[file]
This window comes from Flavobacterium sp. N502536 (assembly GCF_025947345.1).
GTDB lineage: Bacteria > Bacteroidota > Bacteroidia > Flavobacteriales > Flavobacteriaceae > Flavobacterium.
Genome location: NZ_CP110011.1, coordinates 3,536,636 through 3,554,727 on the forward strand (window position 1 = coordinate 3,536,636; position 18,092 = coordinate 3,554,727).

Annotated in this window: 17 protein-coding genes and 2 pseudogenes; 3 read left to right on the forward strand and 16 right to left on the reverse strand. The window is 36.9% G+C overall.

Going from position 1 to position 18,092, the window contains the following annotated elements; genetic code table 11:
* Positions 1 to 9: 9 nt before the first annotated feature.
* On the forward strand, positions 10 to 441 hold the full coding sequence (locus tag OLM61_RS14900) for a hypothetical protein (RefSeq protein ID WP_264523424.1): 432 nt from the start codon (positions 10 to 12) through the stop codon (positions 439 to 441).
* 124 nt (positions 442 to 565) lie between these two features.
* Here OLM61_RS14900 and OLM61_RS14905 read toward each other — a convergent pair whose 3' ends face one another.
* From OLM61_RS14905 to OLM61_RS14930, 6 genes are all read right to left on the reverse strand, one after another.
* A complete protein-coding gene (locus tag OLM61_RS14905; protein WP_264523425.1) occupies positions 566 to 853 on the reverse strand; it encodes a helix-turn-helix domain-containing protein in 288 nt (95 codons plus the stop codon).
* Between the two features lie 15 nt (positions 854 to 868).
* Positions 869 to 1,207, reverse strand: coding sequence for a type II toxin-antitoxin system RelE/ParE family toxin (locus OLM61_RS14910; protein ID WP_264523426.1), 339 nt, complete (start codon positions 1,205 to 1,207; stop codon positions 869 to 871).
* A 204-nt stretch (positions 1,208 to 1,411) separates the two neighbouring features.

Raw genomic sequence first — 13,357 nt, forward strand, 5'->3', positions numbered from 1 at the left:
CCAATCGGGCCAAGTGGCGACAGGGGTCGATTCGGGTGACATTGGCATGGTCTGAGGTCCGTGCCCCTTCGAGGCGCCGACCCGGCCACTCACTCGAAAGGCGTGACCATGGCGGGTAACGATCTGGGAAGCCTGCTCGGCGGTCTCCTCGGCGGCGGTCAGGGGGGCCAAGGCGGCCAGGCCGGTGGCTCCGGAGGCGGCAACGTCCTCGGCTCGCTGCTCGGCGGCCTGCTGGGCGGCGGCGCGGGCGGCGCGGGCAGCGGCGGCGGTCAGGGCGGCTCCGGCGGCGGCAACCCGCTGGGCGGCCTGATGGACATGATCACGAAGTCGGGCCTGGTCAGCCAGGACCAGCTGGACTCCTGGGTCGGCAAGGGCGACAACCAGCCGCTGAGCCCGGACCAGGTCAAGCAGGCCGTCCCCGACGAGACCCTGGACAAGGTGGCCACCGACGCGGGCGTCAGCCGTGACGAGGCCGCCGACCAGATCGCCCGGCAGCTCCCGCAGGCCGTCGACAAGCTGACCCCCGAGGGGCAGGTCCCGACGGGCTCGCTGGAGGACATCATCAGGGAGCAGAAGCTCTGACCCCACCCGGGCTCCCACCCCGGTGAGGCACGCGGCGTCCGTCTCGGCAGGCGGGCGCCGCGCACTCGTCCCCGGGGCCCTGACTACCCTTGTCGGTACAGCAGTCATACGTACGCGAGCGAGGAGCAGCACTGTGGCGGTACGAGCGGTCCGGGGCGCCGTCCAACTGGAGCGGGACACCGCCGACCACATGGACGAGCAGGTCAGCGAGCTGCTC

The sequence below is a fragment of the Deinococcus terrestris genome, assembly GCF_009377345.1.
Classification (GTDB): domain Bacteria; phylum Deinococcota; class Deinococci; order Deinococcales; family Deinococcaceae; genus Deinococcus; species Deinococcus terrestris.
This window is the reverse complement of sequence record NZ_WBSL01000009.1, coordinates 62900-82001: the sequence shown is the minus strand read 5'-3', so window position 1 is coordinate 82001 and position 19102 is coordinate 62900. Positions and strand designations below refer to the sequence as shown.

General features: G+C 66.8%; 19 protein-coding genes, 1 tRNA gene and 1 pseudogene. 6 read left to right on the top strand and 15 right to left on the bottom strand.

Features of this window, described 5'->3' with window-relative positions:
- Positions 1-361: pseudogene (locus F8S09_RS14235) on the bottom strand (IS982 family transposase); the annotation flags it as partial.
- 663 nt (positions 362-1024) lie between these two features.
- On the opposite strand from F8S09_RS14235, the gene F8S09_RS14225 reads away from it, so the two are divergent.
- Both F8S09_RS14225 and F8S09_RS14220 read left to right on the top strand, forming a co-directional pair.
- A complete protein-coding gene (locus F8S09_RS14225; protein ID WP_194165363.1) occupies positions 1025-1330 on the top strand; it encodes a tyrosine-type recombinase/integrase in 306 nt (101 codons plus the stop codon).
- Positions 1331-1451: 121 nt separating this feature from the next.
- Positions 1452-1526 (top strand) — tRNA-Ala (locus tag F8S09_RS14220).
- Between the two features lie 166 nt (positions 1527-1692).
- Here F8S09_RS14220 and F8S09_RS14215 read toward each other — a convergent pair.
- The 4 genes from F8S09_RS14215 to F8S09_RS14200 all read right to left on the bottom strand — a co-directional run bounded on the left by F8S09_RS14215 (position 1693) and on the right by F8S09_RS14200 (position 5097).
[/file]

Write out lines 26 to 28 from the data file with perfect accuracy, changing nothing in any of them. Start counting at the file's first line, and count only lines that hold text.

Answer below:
- A complete protein-coding gene (locus F8S09_RS14225; protein ID WP_194165363.1) occupies positions 1025-1330 on the top strand; it encodes a tyrosine-type recombinase/integrase in 306 nt (101 codons plus the stop codon).
- Positions 1331-1451: 121 nt separating this feature from the next.
- Positions 1452-1526 (top strand) — tRNA-Ala (locus tag F8S09_RS14220).